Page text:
Last week I received word that the cage design was done from S&W Race cars. John had sent over the drawings and and a general layout of the cage. After a few minor tweaks, we gave him the go ahead and the kit was on their CNC bender by the end of the week. I drove down to their shop the following week which is just outside Lancaster county in Pennsylvania to pickup the kit and the chassis. The tubing all came pre-bent, notched , numbered and ready to be installed . I was very impressed with the facility and now that the kit has been programmed into their system, they can be duplicated for a very reasonable cost (somewhere in the $600 range for 1 ¾” DOM tubing). If you’re interested in your own cage kit, contact S&W, they have kits already available for several European makes and models.
Before the car came back from S&W race cars, we decided to tackle as much of the suspension parts and subframe preparation as possible. We even built a kit with EVERYTHING WE INSTALLED, in case you wanted to go full race on your own 9-3. Of course replacing all of the bushings with OEM was an option, since new OE bushings will be considerably stiffer than the worn out once that came installed. However, since this is to be a dedicated race car, we are going for all out performance. There is only answer to that, Powerflex. Powerflex not only makes a complete line of high-performance Saab 9-3 polyurethane bushings, they make both street and race versions of almost every bushing and mount. The race versions move you across the line on the comfort/performance spectrum with extreme handling , driver feedback, and consistency being the goal.
When flogging the car hard, your subframe bushings flex and move. Subframes are the structural member on most modern cars to which the engine and suspension are bolted. By assembling a car this way, the driver enjoys less NVH (Noise Vibration Harshness) in the passenger compartment. The subframe bushings essentially absorb all of that engine and road vibration which is why modern cars are so much quieter and comfortable than a standard frame or monocoque chassis car. This also puts another layer of disconnect between the driver and the road.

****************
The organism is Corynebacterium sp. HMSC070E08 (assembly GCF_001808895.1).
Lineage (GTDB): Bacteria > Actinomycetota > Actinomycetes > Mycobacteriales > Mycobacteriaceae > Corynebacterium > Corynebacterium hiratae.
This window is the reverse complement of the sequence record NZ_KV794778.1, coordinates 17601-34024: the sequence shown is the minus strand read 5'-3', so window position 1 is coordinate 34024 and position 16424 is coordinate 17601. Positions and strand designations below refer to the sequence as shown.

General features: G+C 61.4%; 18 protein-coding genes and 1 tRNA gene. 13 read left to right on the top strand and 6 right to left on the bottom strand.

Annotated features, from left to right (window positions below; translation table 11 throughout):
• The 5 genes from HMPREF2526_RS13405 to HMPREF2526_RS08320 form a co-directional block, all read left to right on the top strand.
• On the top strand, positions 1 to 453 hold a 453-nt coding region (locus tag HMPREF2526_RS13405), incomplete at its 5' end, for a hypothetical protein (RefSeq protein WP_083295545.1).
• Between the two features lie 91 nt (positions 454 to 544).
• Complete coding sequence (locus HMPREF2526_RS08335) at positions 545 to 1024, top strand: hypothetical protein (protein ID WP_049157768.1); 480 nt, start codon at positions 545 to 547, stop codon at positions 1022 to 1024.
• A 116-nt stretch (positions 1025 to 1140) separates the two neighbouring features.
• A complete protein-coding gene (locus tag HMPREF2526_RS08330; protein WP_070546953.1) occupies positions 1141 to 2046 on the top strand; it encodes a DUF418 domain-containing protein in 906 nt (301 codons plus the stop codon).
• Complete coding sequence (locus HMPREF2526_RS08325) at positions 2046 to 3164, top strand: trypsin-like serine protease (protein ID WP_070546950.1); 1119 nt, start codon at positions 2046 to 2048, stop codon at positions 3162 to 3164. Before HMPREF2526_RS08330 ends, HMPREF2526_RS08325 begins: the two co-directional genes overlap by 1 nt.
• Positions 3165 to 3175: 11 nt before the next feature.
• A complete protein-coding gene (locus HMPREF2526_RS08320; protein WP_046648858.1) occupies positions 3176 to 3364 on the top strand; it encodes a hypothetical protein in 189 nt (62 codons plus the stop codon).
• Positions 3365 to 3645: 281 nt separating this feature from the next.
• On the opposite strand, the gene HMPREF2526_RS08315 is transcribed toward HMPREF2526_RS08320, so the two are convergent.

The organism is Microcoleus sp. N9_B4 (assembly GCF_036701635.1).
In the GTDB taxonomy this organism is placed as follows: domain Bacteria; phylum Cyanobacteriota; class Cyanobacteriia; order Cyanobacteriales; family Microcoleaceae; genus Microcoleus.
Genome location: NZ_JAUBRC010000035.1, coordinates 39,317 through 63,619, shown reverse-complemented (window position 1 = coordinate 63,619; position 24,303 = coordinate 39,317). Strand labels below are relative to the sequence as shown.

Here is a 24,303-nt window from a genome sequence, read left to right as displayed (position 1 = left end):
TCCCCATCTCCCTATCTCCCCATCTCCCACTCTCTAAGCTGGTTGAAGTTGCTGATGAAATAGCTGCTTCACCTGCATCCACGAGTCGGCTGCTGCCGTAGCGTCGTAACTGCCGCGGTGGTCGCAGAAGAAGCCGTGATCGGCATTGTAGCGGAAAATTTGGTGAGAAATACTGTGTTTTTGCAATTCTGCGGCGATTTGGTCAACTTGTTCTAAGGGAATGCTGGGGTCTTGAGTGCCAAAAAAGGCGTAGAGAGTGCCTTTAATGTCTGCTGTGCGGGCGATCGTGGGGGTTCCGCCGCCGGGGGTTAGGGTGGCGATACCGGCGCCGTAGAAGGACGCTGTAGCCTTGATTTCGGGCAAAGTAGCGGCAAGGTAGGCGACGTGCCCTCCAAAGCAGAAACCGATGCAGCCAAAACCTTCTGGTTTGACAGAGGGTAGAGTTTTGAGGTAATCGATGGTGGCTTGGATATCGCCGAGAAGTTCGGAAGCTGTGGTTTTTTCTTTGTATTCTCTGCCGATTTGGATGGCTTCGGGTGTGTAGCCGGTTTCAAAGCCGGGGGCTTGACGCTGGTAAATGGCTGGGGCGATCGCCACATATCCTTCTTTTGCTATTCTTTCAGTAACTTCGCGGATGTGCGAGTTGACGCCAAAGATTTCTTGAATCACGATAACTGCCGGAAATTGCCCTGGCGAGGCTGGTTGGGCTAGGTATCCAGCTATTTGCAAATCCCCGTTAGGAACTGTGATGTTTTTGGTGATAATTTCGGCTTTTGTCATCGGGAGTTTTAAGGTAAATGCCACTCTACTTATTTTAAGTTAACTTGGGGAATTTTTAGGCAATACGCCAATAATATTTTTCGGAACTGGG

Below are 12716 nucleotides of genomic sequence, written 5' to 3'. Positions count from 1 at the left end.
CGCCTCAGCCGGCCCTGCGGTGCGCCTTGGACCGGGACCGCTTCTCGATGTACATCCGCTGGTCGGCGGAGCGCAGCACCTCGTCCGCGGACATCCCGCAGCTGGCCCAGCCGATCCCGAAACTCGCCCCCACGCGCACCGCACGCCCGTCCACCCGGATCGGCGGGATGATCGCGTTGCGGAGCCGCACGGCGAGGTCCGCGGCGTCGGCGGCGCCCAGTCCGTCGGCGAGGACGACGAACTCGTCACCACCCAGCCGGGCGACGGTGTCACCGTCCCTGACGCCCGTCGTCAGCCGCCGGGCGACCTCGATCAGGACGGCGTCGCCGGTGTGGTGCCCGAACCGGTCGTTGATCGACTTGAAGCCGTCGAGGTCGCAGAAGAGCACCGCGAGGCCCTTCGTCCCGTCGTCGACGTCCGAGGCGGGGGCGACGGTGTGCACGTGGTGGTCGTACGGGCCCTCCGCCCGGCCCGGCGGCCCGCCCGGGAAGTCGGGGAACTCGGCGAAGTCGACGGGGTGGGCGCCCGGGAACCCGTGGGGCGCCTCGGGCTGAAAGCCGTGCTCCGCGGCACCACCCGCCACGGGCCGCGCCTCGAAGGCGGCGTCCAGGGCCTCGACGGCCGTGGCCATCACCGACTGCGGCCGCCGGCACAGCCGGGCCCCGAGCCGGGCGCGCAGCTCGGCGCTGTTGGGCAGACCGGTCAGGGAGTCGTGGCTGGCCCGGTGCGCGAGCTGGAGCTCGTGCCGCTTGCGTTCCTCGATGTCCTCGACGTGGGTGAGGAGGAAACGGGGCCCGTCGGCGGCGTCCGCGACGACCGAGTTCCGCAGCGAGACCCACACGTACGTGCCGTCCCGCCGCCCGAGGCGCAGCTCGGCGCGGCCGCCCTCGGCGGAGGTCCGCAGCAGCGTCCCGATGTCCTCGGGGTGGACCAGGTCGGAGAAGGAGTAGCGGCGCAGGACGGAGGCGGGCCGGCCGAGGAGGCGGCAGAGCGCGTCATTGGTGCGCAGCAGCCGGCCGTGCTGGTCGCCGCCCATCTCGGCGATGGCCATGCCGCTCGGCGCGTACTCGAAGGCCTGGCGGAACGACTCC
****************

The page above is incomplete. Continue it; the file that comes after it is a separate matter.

To minimize this disconnect, the Powerflex Black Series bushings provide a very stiff bushing that will minimize subframe flex from the chassis and transmit engine torque and suspension geometry directly to the road. The deflection caused by soft bushings can mess up your alignment when you need it most, so for us, Powerflex Black series bushings offered the best solution for no-compromise performance.
The practice of actually removing these bushings is not a subtle one. It generally requires some large hammers, reciprocating saw, hydraulic press and lots of swear words. Helping hands are encouraged as the maneuvering the subframe while extracting the bushings can be tricky. Rest assured that once all of the bushings are out, getting the new Powerflex bushings in is cake. These urethane bushings can almost be installed entirely by hand, although the last bit usually will require a small C-clamp (shown above) or vice to get the inner sleeve fully seated.
Once we worked around the subframe, the control arm bushings are done in a similar manner. You’ll notice that every set of bushings is more than just a resized version of the same part. That is because each bushing is engineered for that application. Not only for the correct material, but also the allowable movement in the bushing. Sometimes you want the bushing to move freely in one or two directions, but be very limited in others. Other times you want just shock and vibration elimination without movement. This is the key to having consistent handling, which builds driver confidence and faster lap times.
Next week we will tackle the brakes, suspension, and roll cage updates!